Chinese Steamed Chicken Buns ~Bread Machine

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When I was in Jr. High School my mom worked with a gal Keng, from Singapore.  Occasionally Keng would bring in food that she had prepared.  Sometimes it was noodles and once in a while it was these deliciously savory, fragrant and chewy steamed buns.  They were like nothing I had ever tried at any Chinese restaurant.

I was recollecting Keng and her amazing steamed buns and decided to make them.  I had just bought an industrial size pack of boneless, skinless chicken breast and was tired of oven fried chicken, I needed something more complex and savory. Sadly, I cannot honestly recall what the meat was in Keng’s buns.  I believe it was ground pork.  That would be amazing too.

I found a recipe or two online and one in my bread machine cookbook and combined them all to create my own recipe.  My girls and husband were crazy about them and The Mr. promptly said “You can make these anytime you want!”  I laughed and assured him, it was going to be a while before I did these again.  Not because I did not enjoy them, but they are a lengthy project to undertake.  But, yes… they are mighty tasty!

Dough Ingredients:

5/8 cup lukewarm milk

2 cups unbleached white flour

1/2 teaspoon salt

1/2 teaspoon granulated sugar

1 tablespoon room temp butter

1 teaspoon rapid rise yeast

Pour the milk into the bread machine and add the butter.  Sprinkle the flour to cover the milk.  Add the salt and sugar into separate corners and put the yeast directly in the center.  Use your dough cycle on your machine.  Allow the dough to rest after the cycle ends.  I allowed mine to hang out for about three hours after the cycle ended.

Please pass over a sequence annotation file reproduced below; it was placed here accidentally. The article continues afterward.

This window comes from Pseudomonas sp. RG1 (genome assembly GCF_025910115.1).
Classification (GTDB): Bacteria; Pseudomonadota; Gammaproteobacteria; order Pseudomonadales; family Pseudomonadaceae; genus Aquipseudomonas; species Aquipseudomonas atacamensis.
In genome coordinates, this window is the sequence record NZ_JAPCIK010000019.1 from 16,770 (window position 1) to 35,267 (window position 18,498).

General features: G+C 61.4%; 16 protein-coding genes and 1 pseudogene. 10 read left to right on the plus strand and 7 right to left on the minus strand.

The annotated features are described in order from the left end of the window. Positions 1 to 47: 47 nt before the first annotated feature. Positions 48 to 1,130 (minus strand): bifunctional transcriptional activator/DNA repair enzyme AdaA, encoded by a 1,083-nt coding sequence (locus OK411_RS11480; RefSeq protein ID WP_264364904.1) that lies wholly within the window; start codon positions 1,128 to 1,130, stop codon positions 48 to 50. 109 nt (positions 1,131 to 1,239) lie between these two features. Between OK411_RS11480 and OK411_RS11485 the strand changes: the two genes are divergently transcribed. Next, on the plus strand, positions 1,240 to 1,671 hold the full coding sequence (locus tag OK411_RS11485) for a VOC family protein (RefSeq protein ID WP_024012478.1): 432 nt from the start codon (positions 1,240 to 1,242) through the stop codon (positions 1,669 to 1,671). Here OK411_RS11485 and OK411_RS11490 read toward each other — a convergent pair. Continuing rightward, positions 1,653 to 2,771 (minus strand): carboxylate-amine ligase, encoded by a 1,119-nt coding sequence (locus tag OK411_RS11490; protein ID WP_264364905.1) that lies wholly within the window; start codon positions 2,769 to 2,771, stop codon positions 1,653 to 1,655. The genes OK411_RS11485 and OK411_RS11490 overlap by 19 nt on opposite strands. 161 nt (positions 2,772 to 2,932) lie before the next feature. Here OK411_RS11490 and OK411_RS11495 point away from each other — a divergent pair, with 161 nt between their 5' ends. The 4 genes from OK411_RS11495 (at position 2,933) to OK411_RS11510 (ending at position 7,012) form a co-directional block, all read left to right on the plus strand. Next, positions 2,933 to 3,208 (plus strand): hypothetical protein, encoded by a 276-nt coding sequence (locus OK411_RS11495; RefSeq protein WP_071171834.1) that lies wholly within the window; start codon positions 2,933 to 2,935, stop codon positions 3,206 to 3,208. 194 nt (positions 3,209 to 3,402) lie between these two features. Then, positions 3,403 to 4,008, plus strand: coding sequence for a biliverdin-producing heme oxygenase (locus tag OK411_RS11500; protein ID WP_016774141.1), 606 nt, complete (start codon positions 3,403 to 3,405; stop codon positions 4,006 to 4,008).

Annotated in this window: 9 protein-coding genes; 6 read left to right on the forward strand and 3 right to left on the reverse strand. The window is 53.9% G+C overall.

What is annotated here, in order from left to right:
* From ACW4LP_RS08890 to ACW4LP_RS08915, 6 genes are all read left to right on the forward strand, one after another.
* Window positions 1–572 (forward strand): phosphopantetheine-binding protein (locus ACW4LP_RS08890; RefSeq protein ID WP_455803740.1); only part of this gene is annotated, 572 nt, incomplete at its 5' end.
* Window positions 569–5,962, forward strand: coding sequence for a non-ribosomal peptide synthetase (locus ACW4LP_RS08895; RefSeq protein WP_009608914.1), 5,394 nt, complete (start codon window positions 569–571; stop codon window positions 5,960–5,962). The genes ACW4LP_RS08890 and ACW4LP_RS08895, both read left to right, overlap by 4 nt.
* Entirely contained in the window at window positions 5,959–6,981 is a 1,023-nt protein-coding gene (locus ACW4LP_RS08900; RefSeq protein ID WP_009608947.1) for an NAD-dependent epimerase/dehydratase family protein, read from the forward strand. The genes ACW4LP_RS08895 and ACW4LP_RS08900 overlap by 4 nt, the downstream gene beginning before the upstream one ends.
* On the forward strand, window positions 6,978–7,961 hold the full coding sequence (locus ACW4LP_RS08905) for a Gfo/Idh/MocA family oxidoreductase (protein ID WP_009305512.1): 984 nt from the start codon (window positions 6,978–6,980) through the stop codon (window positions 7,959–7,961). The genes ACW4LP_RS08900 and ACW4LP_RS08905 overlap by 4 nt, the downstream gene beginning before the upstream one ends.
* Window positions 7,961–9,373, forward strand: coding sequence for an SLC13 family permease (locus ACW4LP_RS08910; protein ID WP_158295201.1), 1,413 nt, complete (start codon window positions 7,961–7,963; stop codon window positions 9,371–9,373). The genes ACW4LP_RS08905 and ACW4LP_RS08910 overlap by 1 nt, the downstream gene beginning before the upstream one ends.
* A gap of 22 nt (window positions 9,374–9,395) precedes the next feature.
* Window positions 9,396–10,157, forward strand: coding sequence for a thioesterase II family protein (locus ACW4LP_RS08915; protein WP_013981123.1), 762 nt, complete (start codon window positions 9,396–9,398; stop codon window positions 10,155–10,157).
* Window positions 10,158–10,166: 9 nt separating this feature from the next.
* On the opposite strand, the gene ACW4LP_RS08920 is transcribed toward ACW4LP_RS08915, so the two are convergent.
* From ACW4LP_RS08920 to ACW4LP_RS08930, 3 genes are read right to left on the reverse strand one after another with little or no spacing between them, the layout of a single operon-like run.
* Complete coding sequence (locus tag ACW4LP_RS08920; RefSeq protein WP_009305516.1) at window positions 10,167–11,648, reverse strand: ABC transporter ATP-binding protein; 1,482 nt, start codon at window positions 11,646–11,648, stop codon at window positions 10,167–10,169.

Filling Ingredients:

2 tablespoons sunflower oil

2 inch piece of ginger root finely minced

2 tablespoons soy sauce

1 tablespoon honey

1/8 teaspoon Chinese five spice powder (*this seems like a small amount but the flavor is needed)

8 ounces chicken breast, thinly sliced and cut into 1″ pieces

3 scallions chopped

1 tablespoon cilantro chopped

Salt and pepper

Mix all of the ingredients and marinate for at least 1/2 hour.  Heat a non stick skillet and add 1 tablespoon of oil.  When the skillet is hot add 1/2 of the chicken and stir fry for approximately 3 minutes. Remove from skillet and add the second batch of chicken.  Cook for 3 minutes and add the the first batch.  Let rest for 1/2 hour to cool the ingredients.

Vegetables For Filling:

1 small can sliced water chestnuts ~ Drained

2 carrots peeled and roughly chopped

1 small onion roughly chopped

2 cloves garlic roughly chopped

Add all the ingredients into a food processor and pulse until the vegetables are well chopped.  Add the chopped vegetables to the chicken, once the chicken is cooled and easy to handle.

Dough Preparation:

Sprinkle your work surface with flour and roll the dough into a log shape.  Cut the dough into eight uniform segments and cover with a tea towel.

Take the first piece of dough and roll it into a 5″ round.  Recover and roll out the remaining dough balls into 5″ rounds, covering the dough as you work to keep it from drying out.

Heat approximately 6″ of water in a large stockpot and place your bamboo steamer on the pan.  Heat the water to a boil.

Take one round of dough and add about 2 tablespoons of filling and pull the dough out a bit.  Run a small amount of water around the edge of the dough.  Bring the sides of the dough to cover the filling and pinch the edges together to seal.  Place the bun on a small square of wax paper or parchment.  This is used to keep it from sticking in the steamer.

Cover the completed bun with a tea towel as you create the remaining seven.